Highway 530 once led drivers on a winding route along tree-lined valleys between the Pacific Ocean and the snow-capped Cascade Mountains.
But now at mile point 49, just beyond the rural town of Oso, Washington, the navigable road ends abruptly at the flashing lights of a police checkpoint. Beyond that lie death, questions - and the fading hopes of a remote rural community engulfed by a torrent of almost unimaginable horror.
The "530 mudslide", as it is known here, struck at 11am on Saturday (local time), bringing a 1.6km-wide wave of debris down the hill and crashing on to the family homes of Steelhead Drive.
The mud burst through doors and shattered windows instantly, a relentless wall of sludge that pursued its victims up the stairs until there was nowhere left for them to run.
"When we dig into these houses they are full of mud from floor to ceiling," said Dennis Fenstermaker, a local fire chief. "We have a house where there is a car in the attic, it just punched through the floors of the home."
The official number of people killed is 24, but the total still unaccounted for is an alarming 176 and authorities admit that chances of finding more survivors beneath the mud that destroyed 30 homes, along with cars and anyone unlucky enough to be passing by, are dimming. "This is a 9/11 type event for our community," said Mr Fenstermaker. "There's always hope but it's obviously diminishing greatly."
Emergency vehicles fill Highway 530 leading to the scene of the deadly mudslide. Photo / AP
Among the dozens still missing are Billy Spillers and his children Jo Jo, 13, Kaylee, five, and Brook, two.
The children's mother, Jonielle, was out of the house at work and their four-year-old brother Jacob was pulled barefoot from the mud by a helicopter.
The infant, shivering and smeared with dirt, was one of eight rescued by the helicopter on Saturday. No survivors have been found since.
The fate of the Spillers and other missing children weighed heavily on the people of neighbouring Darrington as they gathered in the high school for a community meeting and an update on the search late in the evening.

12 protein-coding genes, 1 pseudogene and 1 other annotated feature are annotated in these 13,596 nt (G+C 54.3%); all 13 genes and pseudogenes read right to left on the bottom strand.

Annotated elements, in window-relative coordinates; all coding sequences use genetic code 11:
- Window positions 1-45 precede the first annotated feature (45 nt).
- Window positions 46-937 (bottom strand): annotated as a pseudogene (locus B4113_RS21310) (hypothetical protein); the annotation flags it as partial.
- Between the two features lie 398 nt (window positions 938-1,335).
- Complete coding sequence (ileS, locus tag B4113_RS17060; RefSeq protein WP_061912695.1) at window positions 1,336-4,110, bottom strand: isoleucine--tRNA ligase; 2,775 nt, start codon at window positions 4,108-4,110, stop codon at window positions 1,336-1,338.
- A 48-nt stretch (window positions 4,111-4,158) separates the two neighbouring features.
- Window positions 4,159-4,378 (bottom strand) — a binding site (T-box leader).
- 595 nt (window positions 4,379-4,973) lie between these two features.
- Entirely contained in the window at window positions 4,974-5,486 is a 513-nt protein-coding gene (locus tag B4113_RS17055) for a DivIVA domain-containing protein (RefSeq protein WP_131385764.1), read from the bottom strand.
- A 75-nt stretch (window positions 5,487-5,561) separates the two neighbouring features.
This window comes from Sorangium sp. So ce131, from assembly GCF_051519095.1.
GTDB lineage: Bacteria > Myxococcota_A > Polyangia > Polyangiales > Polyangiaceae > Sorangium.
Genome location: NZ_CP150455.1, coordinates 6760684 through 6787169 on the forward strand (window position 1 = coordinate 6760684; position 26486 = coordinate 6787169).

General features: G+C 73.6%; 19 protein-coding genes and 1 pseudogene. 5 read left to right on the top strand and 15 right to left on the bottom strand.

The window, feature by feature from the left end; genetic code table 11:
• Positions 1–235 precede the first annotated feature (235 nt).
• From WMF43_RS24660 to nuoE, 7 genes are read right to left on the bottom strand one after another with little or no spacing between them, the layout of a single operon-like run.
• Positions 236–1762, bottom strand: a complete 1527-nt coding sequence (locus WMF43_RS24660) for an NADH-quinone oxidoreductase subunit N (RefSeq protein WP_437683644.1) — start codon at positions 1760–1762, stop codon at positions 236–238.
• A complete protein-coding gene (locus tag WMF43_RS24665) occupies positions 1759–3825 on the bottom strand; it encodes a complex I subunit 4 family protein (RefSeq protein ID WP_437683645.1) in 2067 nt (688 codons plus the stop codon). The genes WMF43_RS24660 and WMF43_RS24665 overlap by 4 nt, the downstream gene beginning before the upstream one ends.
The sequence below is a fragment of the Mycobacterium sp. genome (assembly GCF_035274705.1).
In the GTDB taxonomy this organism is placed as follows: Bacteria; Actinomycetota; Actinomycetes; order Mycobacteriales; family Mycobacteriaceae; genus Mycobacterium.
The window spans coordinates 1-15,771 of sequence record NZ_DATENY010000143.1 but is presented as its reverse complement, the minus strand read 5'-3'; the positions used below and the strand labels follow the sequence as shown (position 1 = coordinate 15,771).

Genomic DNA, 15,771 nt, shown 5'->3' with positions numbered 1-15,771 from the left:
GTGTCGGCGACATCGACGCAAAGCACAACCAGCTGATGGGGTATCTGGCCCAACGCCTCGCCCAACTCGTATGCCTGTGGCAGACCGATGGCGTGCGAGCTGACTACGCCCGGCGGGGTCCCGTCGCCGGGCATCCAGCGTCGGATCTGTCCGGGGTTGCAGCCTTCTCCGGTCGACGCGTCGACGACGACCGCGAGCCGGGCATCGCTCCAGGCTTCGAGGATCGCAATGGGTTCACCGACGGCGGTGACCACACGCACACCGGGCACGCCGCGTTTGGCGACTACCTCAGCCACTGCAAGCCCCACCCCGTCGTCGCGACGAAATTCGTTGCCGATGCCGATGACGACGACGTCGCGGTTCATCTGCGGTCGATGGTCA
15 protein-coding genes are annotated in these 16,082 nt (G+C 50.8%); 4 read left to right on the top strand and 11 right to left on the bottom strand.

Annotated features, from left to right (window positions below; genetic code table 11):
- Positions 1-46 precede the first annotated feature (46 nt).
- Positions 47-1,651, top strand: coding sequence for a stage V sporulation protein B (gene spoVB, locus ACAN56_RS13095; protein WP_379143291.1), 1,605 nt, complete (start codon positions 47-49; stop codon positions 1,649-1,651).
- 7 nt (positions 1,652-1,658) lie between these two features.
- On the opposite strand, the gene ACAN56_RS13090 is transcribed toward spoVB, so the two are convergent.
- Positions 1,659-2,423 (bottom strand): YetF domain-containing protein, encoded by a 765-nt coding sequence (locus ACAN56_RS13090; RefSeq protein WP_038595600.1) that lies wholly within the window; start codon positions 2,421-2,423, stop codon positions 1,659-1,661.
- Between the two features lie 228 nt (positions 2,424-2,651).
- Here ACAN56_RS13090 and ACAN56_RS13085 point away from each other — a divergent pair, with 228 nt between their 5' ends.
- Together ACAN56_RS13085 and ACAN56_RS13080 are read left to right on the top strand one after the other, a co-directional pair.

"Knowing that there are kids buried out there brings out the mother in anyone," said Shawna Richter, who has five children. "We're still hoping. That's all we have left: to hold on to hope."
While they pray for the missing children, they also hold close their own, trying to shield them from the tragedy and chaos around them.
Sue-Ann Campbell's 19-year-old son Aaron was among the first to rush to the scene and pulled a body from the mud.
"Afterwards he was quiet and distant, he wasn't himself," she recalled. "Finally, he turned to me and said, 'Mom, it's gone, it's all gone'."
Searchers stand at a tree line at the scene of the deadly mudslide. Photo / AP
More than 200 searchers and dogs continue to clamber through a muddy landscape that has been violently re-ordered by the slide.
Where there was once a hill, there is now a vast scrape of fresh earth. Where there were once houses, only the tops of their roofs can now be seen, peeking out above 6 metres of mud.
Local people who have walked the paths and hills of the area for decades say the scene is unrecognisable; trees that were once landmarks now lie like broken twigs in the swathe of dirt.
For the most part, Darrington has welcomed the legions of outsiders who have descended on their town of just 1,347 people.
Schoolchildren take shifts making sandwiches and the town's gym, home of the Darrington Loggers basketball team, has been converted into a dormitory for exhausted rescuers.
"We're doing well under the circumstances, we're pulling together and united," Dan Rankin, Darrington's mayor, said as he hugged the daughter of one of his constituents.
But there is also frustration among the people of the town, who want to put their knowledge and their generations of logging skills to work to help rescue their friends, family and neighbours. "We know these woods better than anyone coming from outside," said Jesse Russell, a 65-year-old nurse, as she nodded towards the rodeo ground where US government agents sent by President Barack Obama are camped beneath a fading sign offering $5 bingo and dinner.
"People want to help and don't want to be told they can't."
Some, like the family of 36-year-old Summer Raffo, have defied police orders to stay away and cut through the woods to search for loved ones, eventually leading to threats of arrest.
Mrs Raffo, a skilled horse farrier, did not live in the area but was driving through on her way to shoe a horse when the mud came down. She is still among the missing.
"She would just walk right up to the horses and calm them down," said her friend, Denise Clark. "She was so strong, she was no girlie girl. We're still hoping and praying to see her again. I'm not giving up until I know for sure she's gone."